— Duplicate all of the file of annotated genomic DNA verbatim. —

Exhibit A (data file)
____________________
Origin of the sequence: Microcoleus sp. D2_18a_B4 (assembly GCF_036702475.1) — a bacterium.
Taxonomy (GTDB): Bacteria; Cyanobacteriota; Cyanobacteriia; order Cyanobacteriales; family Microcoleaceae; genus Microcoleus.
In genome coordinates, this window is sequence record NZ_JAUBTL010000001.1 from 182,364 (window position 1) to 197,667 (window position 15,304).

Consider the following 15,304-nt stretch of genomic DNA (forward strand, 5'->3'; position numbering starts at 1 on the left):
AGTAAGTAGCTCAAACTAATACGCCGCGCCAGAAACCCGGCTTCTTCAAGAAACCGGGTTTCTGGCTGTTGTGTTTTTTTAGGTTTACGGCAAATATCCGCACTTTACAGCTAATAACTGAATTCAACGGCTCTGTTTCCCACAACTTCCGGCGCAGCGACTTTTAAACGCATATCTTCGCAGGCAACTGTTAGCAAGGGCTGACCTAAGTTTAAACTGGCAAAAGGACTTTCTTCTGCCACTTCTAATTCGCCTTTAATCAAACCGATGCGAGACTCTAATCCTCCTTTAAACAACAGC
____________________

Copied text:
Origin of the sequence: Microcoleus sp. D2_18a_B4 (assembly GCF_036702475.1) — a bacterium.
Taxonomy (GTDB): Bacteria; Cyanobacteriota; Cyanobacteriia; order Cyanobacteriales; family Microcoleaceae; genus Microcoleus.
In genome coordinates, this window is sequence record NZ_JAUBTL010000001.1 from 182,364 (window position 1) to 197,667 (window position 15,304).

Consider the following 15,304-nt stretch of genomic DNA (forward strand, 5'->3'; position numbering starts at 1 on the left):
AGTAAGTAGCTCAAACTAATACGCCGCGCCAGAAACCCGGCTTCTTCAAGAAACCGGGTTTCTGGCTGTTGTGTTTTTTTAGGTTTACGGCAAATATCCGCACTTTACAGCTAATAACTGAATTCAACGGCTCTGTTTCCCACAACTTCCGGCGCAGCGACTTTTAAACGCATATCTTCGCAGGCAACTGTTAGCAAGGGCTGACCTAAGTTTAAACTGGCAAAAGGACTTTCTTCTGCCACTTCTAATTCGCCTTTAATCAAACCGATGCGAGACTCTAATCCTCCTTTAAACAACAGC